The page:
6. Reducing blood pressure

It is possible that maca root can also help to improve blood pressure. The same 2015 study also found that 3.3g of maca per day for 12 weeks lowered blood pressure in Chinese postmenopausal women.

7. Reducing sun damage

An older study in an animal model found that maca might help protect the skin from UV rays. Another animal study in 2011 found that extracts from maca leaves might help prevent the formation of sunburn cells.

8. Fighting free radicals

Maca root also promotes natural antioxidants in the body, such as glutathione and superoxide dismutase.

Antioxidants help to fight off free radicals, which can damage cells in the body. Some people believe antioxidants can help prevent some health conditions, including heart disease and cancer.

9. Reducing menopause symptoms

Some proponents of maca root believe it may help balance levels of the hormone estrogen. During perimenopause, the stage before a woman reaches menopause, estrogen levels fluctuate and cause a variety of symptoms. One study found that postmenopausal women who took two daily tablets containing maca experienced reduced symptoms, such as hot flashes and night sweats.

10. Improving learning and memory

There is some evidence to suggest that maca can improve learning and memory. For example, a 2011 study found that maca could improve memory in mice.

A 2014 review of the literature suggested that maca may have benefits for learning and memory performance. Researchers suggested that it could be helpful in treating conditions that affect these processes, such as Alzheimer’s disease. However, only research on animal models is currently available, so it is unclear whether maca will have the same benefits in humans.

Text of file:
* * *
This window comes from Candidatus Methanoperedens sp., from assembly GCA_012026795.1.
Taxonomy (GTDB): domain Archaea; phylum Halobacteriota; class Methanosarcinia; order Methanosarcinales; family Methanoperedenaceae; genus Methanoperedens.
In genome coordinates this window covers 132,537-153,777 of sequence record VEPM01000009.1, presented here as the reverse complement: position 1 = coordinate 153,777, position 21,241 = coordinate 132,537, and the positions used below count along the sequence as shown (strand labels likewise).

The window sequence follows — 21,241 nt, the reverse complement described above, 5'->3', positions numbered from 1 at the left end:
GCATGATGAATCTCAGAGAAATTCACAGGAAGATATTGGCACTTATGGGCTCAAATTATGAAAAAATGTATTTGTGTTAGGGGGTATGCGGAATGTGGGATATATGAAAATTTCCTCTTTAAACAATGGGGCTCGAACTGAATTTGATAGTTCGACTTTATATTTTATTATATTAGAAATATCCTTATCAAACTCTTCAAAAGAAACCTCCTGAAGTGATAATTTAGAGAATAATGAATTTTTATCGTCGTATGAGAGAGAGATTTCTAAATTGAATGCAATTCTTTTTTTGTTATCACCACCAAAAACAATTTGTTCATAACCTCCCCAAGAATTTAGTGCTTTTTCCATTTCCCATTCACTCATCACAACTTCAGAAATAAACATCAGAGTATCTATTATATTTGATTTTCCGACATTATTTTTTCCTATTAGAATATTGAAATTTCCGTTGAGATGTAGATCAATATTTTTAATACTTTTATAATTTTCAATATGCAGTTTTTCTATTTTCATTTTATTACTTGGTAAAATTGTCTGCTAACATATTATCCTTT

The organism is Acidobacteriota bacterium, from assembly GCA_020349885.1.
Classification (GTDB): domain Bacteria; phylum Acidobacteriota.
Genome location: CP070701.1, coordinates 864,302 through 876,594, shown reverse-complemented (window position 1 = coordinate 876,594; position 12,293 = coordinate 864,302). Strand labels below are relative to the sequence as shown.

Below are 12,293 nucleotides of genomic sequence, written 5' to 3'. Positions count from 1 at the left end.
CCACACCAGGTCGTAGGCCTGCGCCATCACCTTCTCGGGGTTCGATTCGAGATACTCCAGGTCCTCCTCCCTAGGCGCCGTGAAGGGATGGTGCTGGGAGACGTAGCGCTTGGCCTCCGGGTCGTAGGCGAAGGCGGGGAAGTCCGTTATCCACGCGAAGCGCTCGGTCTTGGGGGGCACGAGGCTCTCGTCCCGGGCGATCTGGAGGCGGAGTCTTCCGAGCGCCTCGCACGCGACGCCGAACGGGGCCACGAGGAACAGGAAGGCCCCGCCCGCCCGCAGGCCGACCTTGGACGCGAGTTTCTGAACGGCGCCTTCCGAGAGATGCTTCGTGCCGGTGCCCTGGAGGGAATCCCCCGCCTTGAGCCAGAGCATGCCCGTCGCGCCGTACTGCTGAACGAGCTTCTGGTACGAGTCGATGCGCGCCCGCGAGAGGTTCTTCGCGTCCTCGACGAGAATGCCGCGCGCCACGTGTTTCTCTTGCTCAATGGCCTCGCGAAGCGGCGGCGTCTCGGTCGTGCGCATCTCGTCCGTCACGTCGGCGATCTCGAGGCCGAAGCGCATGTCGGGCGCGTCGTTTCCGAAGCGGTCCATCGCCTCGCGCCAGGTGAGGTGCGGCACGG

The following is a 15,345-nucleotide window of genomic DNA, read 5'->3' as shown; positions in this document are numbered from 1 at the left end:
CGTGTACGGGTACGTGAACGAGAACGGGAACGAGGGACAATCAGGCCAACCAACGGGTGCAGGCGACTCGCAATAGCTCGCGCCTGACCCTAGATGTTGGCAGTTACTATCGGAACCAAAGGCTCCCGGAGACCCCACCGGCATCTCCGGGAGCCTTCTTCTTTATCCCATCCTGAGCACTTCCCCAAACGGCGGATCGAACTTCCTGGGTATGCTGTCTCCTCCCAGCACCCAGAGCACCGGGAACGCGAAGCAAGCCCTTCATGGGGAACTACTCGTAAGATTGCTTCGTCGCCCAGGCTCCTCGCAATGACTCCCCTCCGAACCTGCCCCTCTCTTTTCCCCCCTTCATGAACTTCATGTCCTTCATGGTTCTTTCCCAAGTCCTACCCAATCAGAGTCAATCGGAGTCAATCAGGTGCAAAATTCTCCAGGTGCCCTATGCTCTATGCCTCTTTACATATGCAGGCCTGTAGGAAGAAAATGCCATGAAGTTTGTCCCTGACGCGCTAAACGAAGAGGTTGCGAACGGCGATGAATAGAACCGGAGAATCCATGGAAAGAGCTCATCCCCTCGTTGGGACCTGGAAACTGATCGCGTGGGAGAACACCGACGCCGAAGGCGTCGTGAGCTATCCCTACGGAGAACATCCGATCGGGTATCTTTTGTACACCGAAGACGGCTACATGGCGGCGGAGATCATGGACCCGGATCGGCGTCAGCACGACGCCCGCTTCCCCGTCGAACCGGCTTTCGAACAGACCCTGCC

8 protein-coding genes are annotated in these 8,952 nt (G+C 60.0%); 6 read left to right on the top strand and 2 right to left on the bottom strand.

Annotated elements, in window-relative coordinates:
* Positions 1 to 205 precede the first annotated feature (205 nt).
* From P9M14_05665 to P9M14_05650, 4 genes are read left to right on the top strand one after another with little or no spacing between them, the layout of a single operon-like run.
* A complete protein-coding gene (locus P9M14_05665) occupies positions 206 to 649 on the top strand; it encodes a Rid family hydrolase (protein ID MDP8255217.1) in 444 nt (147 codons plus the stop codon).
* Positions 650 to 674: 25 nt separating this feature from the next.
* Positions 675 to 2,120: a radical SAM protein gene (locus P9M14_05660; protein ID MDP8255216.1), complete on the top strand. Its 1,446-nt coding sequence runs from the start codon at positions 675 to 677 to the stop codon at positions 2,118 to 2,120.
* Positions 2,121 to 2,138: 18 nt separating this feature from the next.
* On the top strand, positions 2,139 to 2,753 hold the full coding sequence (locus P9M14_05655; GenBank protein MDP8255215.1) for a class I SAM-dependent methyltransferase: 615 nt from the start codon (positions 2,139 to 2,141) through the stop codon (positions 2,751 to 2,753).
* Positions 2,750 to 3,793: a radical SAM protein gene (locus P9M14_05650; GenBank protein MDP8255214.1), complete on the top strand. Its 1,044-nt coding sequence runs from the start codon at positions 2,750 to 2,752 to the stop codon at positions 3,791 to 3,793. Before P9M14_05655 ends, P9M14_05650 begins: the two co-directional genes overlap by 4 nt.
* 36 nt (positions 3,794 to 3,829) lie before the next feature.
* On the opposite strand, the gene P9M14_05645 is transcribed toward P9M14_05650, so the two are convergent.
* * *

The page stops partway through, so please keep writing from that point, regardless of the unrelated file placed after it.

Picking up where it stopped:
11. Maca Decreases Anxiety and Depression

In rats, maca reduced depression-like behaviors [R]. Maca taken for 6 weeks lowered anxiety and depression symptoms in studies (DB-RCTs) of 43 postmenopausal women [R, R]. In a study (DB-RCT) of 197 people, 12 weeks of maca supplementation improved mood [R].

12. Maca Improves Osteoarthritis Symptoms

Reparagen, a compound comprised of 83% maca, improved pain, stiffness, and physical function in a study (DB-RCT) of 95 osteoarthritis patients [R].

13.  Maca Reduces Inflammation and Oxidative Stress

Black maca decreased markers of oxidative stress in mice [R]. In a study of 50 people, those who regularly consumed maca had lower levels of inflammation (IL-6) than those who did not [R].

14. Maca Balances Female Sex Hormones

Maca powder taken for 2 months lowered follicle stimulating hormone and luteinizing hormone, and increased estrogen and progesterone in a study (DB-RCT) of 20 postmenopausal women [R].

15 Maca Reduces Blood Sugar Levels

Black maca lowered blood glucose in a study (DB-RCT) of 197 adults [R].

16. Maca Increases Exercise Performance